reckless especially those adver
tised to "cure a cold in one day."
Anything that works that fast is
most surely dangerous.
Just imagine a factory turning
out suits of clothes all the same
size and length and color and urg
ing our people to buy them, but it
would not be dangerous like medi
cine.
Securities Fail to Stop
- Wheat From Gaining
Wheat prices continued to show
net gains for the week, In spite of
the depressing influence of the se
curity markets, says Portland
Grain exchange for week ending
April 9.
The slow foreign demand has
been disappointing to exporters;
high tariffs and the ability of im
porting countries to cut their wheat
consumption has altered anticipat
ed demand. Australia and Argen
tina shipments continue heavy and
Vancouver, B. C, has been enjoy
ing a moderately active export de
mand at about 5c to 7c a bushel
under the present price of local
wheat, favorable exchange based
on Canadian discount aiding.
The break In wheat prices Friday
was the worst experienced for
some time; crop damage reports
being utterly Ignored. The Gov
ernment Report released after the
close gave winter wheat a condition
of only 75.8 with an estimated
yield of 458 million bushels or 42
million under the average of the
private estimates. This had a most
stimulating effect on Saturday's
market and the loss of Friday was
recovered.
There was no local export busi
ness but the cash position here re
mained tight, shipments from the
Interior being extremely light.
Portland Futures show net gains
for the week as follows: May up
3 3-8c, July up I l-8c and Septem
ber up 2 5-8c per bushel.
Try a Gazette Time Want Ad
Joseph By cutting a huge 12 by
24 foot kitchen in half a homemak
er in Joseph has obtained a play
room for the children where it is
possible for her to keep an eye on
their activities. Because it opens
off the kitchen the room is usually
warm in the winter. Equipment
can be arranged to better advan
tage in the smaller kitchen, thus
saving many steps and much time,
according to this homemaker,
Lamb Prospects Improve
But Crop Appears Short
Improved conditions for a less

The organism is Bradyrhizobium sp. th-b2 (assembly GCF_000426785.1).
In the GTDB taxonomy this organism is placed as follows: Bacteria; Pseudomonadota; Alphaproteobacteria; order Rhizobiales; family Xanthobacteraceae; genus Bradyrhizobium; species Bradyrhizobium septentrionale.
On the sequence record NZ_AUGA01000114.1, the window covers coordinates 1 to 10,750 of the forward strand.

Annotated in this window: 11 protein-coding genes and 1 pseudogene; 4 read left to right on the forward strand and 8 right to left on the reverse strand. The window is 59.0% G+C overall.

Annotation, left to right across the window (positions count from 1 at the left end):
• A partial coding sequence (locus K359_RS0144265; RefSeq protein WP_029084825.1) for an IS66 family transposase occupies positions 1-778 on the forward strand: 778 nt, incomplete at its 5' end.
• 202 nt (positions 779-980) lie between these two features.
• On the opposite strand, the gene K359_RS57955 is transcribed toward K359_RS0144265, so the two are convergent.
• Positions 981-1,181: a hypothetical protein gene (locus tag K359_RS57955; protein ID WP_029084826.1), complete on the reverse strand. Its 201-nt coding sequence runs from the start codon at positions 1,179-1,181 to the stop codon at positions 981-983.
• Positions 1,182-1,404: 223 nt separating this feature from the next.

than normal lamb crop, but some
decline in prices recently on new
crop lambs were reported by the O.
S. C. Extension service at the close
of the first week of April.
With an abundance of moisture
in the soil, Oregon ranges and pas
tures are now making good growth.
Conditions in the high mountains,
where the snow covering exceeds
the normal for this time of the
year, are encouraging to stockmen.
Many sheep and cattle, especially
in southern counties, are being
moved to early ranges.
While some new crop lambs from
Willamette valley flocks have al
ready gone to market, lambing in
the range bands of eastern Oregon
is just well under way. In valley
flocks the lamb crop was heavy,
but in the bands of eastern and
southern Oregon, considerable loss
of old ewes occurred and more than
normal loss of lambs due to poor
condition of ewes following a se
vere winter on poor quality feed.
In Douglas county where early
market lambs are a feature, sheep
came through the winter in fair
shape despite limited feed, and are
now making good progress on bet
ter than normal grass. The lamb
crop is shorter than in recent years
on account of unfavorable weather
in January when the heavy lamb
drop occurred. With creep feeding
more common this year, lambs have
made good growth and some al
ready weigh 60 pounds or more.
New lamb prices declined as in
creased supplies became available.
First offerings of the season brot
as high as $10 a hundred in nearly
all markets. At the close of trad
ing on April 8, good to near choice
spring lambs sold at Portland at
$7.50, with lower quotations report
ed at San Francisco. Thirty to 40
per cent of the California early
lamb crop has left growers hands.
These have mostly gone into coast
markets, though some have gone to
the central west and a few cars of
dressed lambs to the Atlantic coast,
stove so I moved the work table in
to the pantry. I took down all the
old wide shelves and had narrower
ones put in at more convenient
places, also added some 'built-ins.'
Then I painted up and now have a
more convenient and cheerier place
to work in, all at the cost of a very
little lumber and paint. Also, I put
a col(J cupboard on the back porch.
There I keep vegetables, apples and
the like. Left overs and milk are
placed in the cold cupboard in the
pantry."
nOLITICAL
Announcements
FOB COUNTY' COMMISSIONER.
To the voters of the Republican
Party:
I hereby announce myself as a
candidate for the office of County
Commissioner at the Primary Nom
inating Election to be held May
20th, 1932.
FRANK S. PARKER,
(Paid Advertisement)
Rickreall Kitchen improvement
has proved fascinating work to a
Rickreall homemaker who tells how
she made her kitchen work easier
with no money outlay.
"My kitchen is an old one with a
pantry," she says. "Fortunately
the pantry is on a line with the
'walk' in front of the sink and
times. GLEN R. HADLEY,
Boardman, Oregon.
(Paid Advertisement)
FOR SHERIFF.
To the Republican Voters of Mor
row County: I hereby announce
that I will be a candidate at the
Primary Election, May 20, 1932, for
the office of Sheriff of Morrow
County to succeed myself.
C. J. D. BAUMAN.
(Paid Advertisement)
FOR COUNTY CLERK.
To the Republican Voters of Mor